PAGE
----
sort of brand pirating also robs the U.S. of billions every year too. When people buy fake, they still pay their share of taxes, whereas the people who sell fake items put straight cash in their pockets. It is illegal to sell knockoffs, so when one does that, they do it without the permission of the government and artist. What’s worse is that some of the profit from selling these fake items is transferred into the hands of terrorists and gangs. These items can be used to smuggle drugs or a large amount of dirty money. Some have said counterfeit merchandise sales fund many terroristic activities. Apart from hurting the industry and government by supporting such a movement, buyers are also hurting themselves. The materials on handbags and apparel are sometimes so poorly crafted that they can cause rashes and acne. Many believe the counterfeit sunglasses they purchased come with the promised UV protection, but people usually get what they pay for. These sunglasses often do not provide the right amount of UV protection needed for the eyes, so they should be avoided at all costs. The best way to stay away from such items is to know that less is
Bags made by Louis Vuitton like this one have become a part of counterfeit revolution that cheats buyers of the quality of the real thing. more. It’s always better to have a few high quality items than many cheap ones. Pay close attention to an item’s price, the way it’s packaged and exactly where you bought it when determining whether merchandise is fake. Don’t expect to buy a Gucci bag for around $100, because those can cost up to a couple thousand dollars. If you received a Chanel
bag that wasn’t packed in a chic box with a chic outer cover bag, it’s not real. Original merchandise will not come without any special packaging, nor will it be packed with old newspapers. If you think you might just be getting a great deal for an original somewhere on the corner of Harwin, walk away. Only designer shops and department stores will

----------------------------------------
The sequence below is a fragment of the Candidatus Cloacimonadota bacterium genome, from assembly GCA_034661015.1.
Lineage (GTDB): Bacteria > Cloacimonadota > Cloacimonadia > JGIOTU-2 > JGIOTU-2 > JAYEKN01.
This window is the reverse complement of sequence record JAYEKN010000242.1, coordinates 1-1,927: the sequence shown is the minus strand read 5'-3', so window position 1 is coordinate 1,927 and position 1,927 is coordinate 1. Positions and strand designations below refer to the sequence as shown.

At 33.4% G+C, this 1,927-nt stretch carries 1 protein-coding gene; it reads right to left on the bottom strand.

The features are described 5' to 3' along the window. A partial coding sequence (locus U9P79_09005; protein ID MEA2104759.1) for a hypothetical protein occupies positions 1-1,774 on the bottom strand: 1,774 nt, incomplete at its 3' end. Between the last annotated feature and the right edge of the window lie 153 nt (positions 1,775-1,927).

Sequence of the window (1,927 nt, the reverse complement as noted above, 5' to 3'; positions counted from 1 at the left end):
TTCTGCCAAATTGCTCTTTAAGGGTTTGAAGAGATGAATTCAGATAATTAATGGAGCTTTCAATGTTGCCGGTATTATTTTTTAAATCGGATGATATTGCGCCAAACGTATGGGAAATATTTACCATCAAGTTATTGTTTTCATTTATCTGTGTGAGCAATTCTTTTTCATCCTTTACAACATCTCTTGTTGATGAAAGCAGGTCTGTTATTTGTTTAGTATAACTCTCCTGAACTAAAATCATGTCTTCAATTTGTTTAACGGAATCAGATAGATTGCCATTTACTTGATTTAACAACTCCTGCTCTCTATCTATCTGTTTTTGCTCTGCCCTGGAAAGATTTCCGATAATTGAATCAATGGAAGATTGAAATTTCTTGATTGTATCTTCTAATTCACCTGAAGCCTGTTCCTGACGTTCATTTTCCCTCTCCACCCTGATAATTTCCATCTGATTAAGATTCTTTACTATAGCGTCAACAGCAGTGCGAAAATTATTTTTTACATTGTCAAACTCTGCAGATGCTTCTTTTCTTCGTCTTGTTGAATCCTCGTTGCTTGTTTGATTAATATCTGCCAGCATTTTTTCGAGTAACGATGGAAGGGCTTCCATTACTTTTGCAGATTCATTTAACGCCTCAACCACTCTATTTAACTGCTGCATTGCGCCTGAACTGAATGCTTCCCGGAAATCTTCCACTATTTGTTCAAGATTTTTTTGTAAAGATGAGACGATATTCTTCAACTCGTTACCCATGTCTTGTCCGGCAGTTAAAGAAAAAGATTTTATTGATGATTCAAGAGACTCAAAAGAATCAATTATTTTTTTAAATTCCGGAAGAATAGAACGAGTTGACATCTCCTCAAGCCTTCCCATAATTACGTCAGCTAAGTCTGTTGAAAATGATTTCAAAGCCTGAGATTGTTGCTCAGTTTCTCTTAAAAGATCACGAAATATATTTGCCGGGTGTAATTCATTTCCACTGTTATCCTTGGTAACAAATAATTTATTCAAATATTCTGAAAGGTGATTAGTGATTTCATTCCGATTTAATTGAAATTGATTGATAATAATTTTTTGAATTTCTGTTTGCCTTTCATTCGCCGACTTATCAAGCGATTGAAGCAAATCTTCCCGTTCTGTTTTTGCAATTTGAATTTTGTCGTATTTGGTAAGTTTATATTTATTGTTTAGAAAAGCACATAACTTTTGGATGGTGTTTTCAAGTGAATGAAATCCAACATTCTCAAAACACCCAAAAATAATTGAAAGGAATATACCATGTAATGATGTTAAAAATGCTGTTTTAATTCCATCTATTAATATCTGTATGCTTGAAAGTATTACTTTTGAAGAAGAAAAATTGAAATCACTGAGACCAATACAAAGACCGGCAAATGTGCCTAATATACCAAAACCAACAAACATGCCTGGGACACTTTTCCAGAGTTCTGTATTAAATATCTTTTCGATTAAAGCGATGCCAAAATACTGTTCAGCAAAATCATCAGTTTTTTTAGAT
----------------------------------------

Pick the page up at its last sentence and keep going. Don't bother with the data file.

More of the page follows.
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sell original items, not random shops tucked away near the intersection. Counterfeiting is not only a great way to discredit an artist’s work, but also a great way to spend money on something that will not last as long as promised. So just remember: Less is more.
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today’s sudoku How to play
Each row must contain the numbers 1 to 9; each column must contain the numbers 1 to 9; and each set of 3-by-3 boxes must also contain the numbers 1 to 9.
Previous puzzle solved
Thursday, April 8, 2010 n 7
today’s crossword ACROSS 1 Seethe 5 Cow’s bellow 9 Twins, e.g. 13 Perfume base 15 Ottoman title 16 Director - Ephron 17 Beatrice’s admirer 18 Cannon sound 19 Unwelcome obligation 20 Codgers’ queries 21 Synthesizer inventor 23 Minor injury 25 Gray wolf 26 Fine whiskey 27 Mold contents 30 Cousins of “um” 31 Magna cum 32 Brought up 37 Kind of hygiene 38 Wool suppliers 40 Focal points 41 Like most blondes (hyph.) 43 Army chaplain 44 CEO transport 45 Pouched animal 47 Wilts 50 Where gnus snooze 51 Raisin center 52 Hotel staffer 53 Endangered whale 56 - Nui (Easter Island) 57 Practice boxing 59 Tennis great Ivan 61 Running wild 62 Baroness Karen 63 AOL delivery (hyph.) 64 Cheerio! (hyph.) 65 S&L conveniences 66 Lieuts.’ right arms DOWN 1 Lose color 2 Bryce Canyon state 3 Natural elevs. 4 Pig out 5 Chimp cousin 6 Psyched up 7 Reporter’s query 8 Meat counter buy
(2 wds.) 9 Muzzle 10 Column order 11 Graze past 12 Business encl. 14 Distant 22 Kimono fastener 24 Santa -, Calif. 25 Tureen utensil 26 You bet! 27 Rounded lump 28 Tarzan’s title 29 Kauai feast 32 Truck floor 33 Division 34 Coal scuttles 35 Pantyhose color 36 Per - (daily) 38 Conferences 39 Wields an ax 42 Poet’s black 43 Toy dog 45 Missouri vacation destination 46 Taro-root paste
4 7 Theatrical work 48 Transplant 49 Honshu port 51 Keg-party site 52 Polite address 53 Unforeseen problem 54 Proofread 55 Misfortunes 58 Seattle hrs. 60 Font widths
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Previous puzzle solved B R E L
R A I V CO OW
A G O R A
L A N E S
P L O D
A I D A
Y E L P
S MA T I T I F R RO F I F L E A T E R E D U D Y H L Y P A I I B ON D P H A L T E L I I U L S A N N E H UG I N E T O T A RO T
R E A L
T W I S R I S L U S A U E D Y E GOO P R I MA R A I L K O N T P RO C HO S A NO I N T DO L D DO L L A O G E E N N N A N N S E R A S
H E R S Y I P E S R A Y E
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Text “GIBILL” to 99702 or visit www.gibill.va.gov for more information. YOU